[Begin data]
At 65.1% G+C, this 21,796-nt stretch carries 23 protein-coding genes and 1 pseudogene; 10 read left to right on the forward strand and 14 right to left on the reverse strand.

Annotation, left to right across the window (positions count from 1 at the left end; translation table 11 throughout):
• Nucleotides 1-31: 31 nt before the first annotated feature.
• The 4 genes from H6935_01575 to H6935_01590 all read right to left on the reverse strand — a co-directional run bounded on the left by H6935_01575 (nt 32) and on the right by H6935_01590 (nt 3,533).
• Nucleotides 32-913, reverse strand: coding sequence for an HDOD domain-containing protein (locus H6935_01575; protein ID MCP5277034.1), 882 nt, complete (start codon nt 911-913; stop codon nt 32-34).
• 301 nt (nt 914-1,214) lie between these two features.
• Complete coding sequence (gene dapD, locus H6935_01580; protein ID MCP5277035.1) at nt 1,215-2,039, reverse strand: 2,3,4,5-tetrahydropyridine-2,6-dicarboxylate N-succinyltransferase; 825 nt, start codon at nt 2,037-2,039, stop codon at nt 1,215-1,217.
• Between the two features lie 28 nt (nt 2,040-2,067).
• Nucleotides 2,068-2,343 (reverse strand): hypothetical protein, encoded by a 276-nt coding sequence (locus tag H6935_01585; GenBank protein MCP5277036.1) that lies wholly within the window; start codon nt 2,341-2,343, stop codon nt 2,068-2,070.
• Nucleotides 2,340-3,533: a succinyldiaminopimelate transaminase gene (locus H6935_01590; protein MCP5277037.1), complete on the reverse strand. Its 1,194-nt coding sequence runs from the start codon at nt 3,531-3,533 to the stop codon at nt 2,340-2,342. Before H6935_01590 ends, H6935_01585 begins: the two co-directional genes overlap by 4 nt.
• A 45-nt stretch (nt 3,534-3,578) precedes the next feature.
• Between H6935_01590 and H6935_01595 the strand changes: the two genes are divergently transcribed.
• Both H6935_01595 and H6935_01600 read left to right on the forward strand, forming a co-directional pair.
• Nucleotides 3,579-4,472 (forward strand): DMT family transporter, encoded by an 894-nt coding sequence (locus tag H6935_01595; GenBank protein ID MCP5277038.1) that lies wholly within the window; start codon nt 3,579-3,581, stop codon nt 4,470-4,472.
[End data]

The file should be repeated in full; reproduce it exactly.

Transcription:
At 65.1% G+C, this 21,796-nt stretch carries 23 protein-coding genes and 1 pseudogene; 10 read left to right on the forward strand and 14 right to left on the reverse strand.

Annotation, left to right across the window (positions count from 1 at the left end; translation table 11 throughout):
• Nucleotides 1-31: 31 nt before the first annotated feature.
• The 4 genes from H6935_01575 to H6935_01590 all read right to left on the reverse strand — a co-directional run bounded on the left by H6935_01575 (nt 32) and on the right by H6935_01590 (nt 3,533).
• Nucleotides 32-913, reverse strand: coding sequence for an HDOD domain-containing protein (locus H6935_01575; protein ID MCP5277034.1), 882 nt, complete (start codon nt 911-913; stop codon nt 32-34).
• 301 nt (nt 914-1,214) lie between these two features.
• Complete coding sequence (gene dapD, locus H6935_01580; protein ID MCP5277035.1) at nt 1,215-2,039, reverse strand: 2,3,4,5-tetrahydropyridine-2,6-dicarboxylate N-succinyltransferase; 825 nt, start codon at nt 2,037-2,039, stop codon at nt 1,215-1,217.
• Between the two features lie 28 nt (nt 2,040-2,067).
• Nucleotides 2,068-2,343 (reverse strand): hypothetical protein, encoded by a 276-nt coding sequence (locus tag H6935_01585; GenBank protein MCP5277036.1) that lies wholly within the window; start codon nt 2,341-2,343, stop codon nt 2,068-2,070.
• Nucleotides 2,340-3,533: a succinyldiaminopimelate transaminase gene (locus H6935_01590; protein MCP5277037.1), complete on the reverse strand. Its 1,194-nt coding sequence runs from the start codon at nt 3,531-3,533 to the stop codon at nt 2,340-2,342. Before H6935_01590 ends, H6935_01585 begins: the two co-directional genes overlap by 4 nt.
• A 45-nt stretch (nt 3,534-3,578) precedes the next feature.
• Between H6935_01590 and H6935_01595 the strand changes: the two genes are divergently transcribed.
• Both H6935_01595 and H6935_01600 read left to right on the forward strand, forming a co-directional pair.
• Nucleotides 3,579-4,472 (forward strand): DMT family transporter, encoded by an 894-nt coding sequence (locus tag H6935_01595; GenBank protein ID MCP5277038.1) that lies wholly within the window; start codon nt 3,579-3,581, stop codon nt 4,470-4,472.